Lebanon reports first case of monkeypox in Middle East

BEIRUT (AP) — Lebanon’s health ministry said Monday that authorities found the country’s first case of monkeypox in a person who had returned from abroad and is currently under home quarantine.

The ministry said the person is in stable condition and authorities are tracing the person’s contacts. It did not provide further details.

Lebanon is the latest country in the Middle East to join the reporting countries of monkeypox cases; Israel and the United Arab Emirates detected their first cases in May. The news comes as Lebanon prepares for a busy summer, with hundreds of thousands of expats and tourists expected to visit.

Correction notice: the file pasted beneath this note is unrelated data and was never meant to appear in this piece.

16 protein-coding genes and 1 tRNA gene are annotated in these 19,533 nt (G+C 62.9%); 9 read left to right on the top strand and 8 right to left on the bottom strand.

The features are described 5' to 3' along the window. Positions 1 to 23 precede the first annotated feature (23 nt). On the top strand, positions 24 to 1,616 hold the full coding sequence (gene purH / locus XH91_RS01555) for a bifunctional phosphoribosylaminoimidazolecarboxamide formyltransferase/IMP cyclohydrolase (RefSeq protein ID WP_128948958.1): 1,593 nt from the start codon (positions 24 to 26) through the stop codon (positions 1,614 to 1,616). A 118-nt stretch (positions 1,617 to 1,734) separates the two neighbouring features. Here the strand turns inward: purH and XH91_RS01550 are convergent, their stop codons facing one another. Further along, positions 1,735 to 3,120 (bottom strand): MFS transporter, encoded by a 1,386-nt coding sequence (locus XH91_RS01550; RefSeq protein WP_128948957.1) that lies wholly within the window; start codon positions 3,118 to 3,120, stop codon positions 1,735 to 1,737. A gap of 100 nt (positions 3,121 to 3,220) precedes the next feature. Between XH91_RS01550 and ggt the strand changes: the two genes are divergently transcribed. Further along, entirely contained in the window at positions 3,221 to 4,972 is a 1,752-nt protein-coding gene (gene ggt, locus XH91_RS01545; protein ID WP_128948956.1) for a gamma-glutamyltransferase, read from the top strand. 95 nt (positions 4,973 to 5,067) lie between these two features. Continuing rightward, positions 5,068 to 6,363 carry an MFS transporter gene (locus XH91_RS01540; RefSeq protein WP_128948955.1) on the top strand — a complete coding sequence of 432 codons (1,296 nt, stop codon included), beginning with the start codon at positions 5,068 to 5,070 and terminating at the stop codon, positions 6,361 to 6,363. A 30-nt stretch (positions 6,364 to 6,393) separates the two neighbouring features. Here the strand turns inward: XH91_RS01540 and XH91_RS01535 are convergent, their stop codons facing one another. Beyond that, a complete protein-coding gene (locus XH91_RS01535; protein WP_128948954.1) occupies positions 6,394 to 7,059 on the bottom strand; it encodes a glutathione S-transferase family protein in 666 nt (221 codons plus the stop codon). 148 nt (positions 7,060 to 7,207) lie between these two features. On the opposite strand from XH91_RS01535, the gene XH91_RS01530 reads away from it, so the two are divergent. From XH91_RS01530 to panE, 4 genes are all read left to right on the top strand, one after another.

The virus, which originated in primates and other wild animals, causes fever, body aches, chills and fatigue in most patients. People with severe disease may develop rashes and lesions on the face, hands, and other parts of the body.

The smallpox-related disease, which first causes flu-like symptoms before progressing to a rash on the face and body, is common in parts of Central and West Africa. But this year, 1,880 infections have been reported in more than 30 countries where monkeypox is not usually found.

About 85% of cases occur in Europe. No deaths were reported.

The World Health Organization says people with monkeypox can be contagious for up to four weeks and has advised them to isolate until fully recovered.

Lebanon is in the midst of the worst economic crisis in its modern history, and its medical sector has been battling shortages of medicines and medical equipment. About 6 million people live in the country, including 1 million Syrian refugees.

Thousands of Lebanese live in Africa.

Source link